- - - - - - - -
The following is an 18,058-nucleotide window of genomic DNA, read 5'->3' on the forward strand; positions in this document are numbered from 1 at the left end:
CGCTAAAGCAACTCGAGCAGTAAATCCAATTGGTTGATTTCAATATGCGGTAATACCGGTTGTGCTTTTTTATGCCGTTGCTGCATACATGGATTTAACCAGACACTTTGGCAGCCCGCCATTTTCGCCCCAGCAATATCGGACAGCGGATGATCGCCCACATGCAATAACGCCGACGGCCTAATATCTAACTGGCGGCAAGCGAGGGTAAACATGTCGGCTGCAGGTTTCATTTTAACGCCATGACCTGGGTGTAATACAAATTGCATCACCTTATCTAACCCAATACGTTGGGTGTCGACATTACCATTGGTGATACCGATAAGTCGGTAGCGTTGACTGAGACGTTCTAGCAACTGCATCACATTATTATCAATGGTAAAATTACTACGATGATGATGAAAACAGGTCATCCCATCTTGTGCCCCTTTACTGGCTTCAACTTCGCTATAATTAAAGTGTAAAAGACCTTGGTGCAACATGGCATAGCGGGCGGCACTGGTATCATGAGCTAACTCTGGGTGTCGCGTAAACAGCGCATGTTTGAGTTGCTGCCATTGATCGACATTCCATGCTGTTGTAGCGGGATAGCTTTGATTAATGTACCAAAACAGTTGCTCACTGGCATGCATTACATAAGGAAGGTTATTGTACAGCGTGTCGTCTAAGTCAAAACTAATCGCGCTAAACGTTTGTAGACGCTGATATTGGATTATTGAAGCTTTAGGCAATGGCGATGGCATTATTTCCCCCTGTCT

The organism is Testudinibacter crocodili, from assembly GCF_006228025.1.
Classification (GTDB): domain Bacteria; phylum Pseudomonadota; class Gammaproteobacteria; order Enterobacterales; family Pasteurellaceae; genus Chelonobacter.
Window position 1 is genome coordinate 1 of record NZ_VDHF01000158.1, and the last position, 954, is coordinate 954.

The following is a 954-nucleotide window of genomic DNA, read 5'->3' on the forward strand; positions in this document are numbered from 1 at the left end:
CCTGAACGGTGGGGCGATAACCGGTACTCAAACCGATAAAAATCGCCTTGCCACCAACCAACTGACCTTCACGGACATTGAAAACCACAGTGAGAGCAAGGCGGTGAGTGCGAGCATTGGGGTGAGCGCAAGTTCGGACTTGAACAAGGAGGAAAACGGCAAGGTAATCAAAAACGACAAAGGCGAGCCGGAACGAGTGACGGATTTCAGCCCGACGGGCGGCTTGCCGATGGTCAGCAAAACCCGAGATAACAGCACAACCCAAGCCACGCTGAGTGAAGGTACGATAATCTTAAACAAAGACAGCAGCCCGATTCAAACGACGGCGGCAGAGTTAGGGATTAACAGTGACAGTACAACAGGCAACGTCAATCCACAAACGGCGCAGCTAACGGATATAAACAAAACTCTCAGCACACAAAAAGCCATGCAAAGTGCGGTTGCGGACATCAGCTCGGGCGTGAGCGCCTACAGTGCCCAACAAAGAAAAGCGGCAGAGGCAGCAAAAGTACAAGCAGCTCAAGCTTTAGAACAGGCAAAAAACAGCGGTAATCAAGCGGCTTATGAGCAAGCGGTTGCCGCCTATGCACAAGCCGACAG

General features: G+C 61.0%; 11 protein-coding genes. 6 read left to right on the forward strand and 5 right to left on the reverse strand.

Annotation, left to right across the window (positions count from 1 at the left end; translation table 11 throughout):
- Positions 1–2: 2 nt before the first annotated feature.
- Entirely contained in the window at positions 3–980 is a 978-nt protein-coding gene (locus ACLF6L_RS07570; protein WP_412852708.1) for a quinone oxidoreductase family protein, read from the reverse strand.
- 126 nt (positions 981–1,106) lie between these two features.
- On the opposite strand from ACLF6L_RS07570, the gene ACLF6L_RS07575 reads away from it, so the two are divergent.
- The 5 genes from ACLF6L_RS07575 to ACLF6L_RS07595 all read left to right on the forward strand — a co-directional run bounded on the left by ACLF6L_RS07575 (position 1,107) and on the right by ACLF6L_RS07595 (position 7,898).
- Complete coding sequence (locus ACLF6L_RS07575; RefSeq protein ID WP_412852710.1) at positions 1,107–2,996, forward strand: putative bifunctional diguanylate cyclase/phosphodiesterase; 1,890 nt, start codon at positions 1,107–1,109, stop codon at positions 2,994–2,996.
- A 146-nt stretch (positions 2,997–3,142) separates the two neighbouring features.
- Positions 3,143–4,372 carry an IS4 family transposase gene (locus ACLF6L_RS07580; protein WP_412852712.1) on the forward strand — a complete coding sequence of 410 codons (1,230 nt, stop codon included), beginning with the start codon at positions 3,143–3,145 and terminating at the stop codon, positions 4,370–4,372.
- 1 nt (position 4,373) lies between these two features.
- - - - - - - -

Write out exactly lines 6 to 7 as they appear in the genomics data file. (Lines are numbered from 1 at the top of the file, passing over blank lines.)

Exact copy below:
The following is a 954-nucleotide window of genomic DNA, read 5'->3' on the forward strand; positions in this document are numbered from 1 at the left end:
CCTGAACGGTGGGGCGATAACCGGTACTCAAACCGATAAAAATCGCCTTGCCACCAACCAACTGACCTTCACGGACATTGAAAACCACAGTGAGAGCAAGGCGGTGAGTGCGAGCATTGGGGTGAGCGCAAGTTCGGACTTGAACAAGGAGGAAAACGGCAAGGTAATCAAAAACGACAAAGGCGAGCCGGAACGAGTGACGGATTTCAGCCCGACGGGCGGCTTGCCGATGGTCAGCAAAACCCGAGATAACAGCACAACCCAAGCCACGCTGAGTGAAGGTACGATAATCTTAAACAAAGACAGCAGCCCGATTCAAACGACGGCGGCAGAGTTAGGGATTAACAGTGACAGTACAACAGGCAACGTCAATCCACAAACGGCGCAGCTAACGGATATAAACAAAACTCTCAGCACACAAAAAGCCATGCAAAGTGCGGTTGCGGACATCAGCTCGGGCGTGAGCGCCTACAGTGCCCAACAAAGAAAAGCGGCAGAGGCAGCAAAAGTACAAGCAGCTCAAGCTTTAGAACAGGCAAAAAACAGCGGTAATCAAGCGGCTTATGAGCAAGCGGTTGCCGCCTATGCACAAGCCGACAG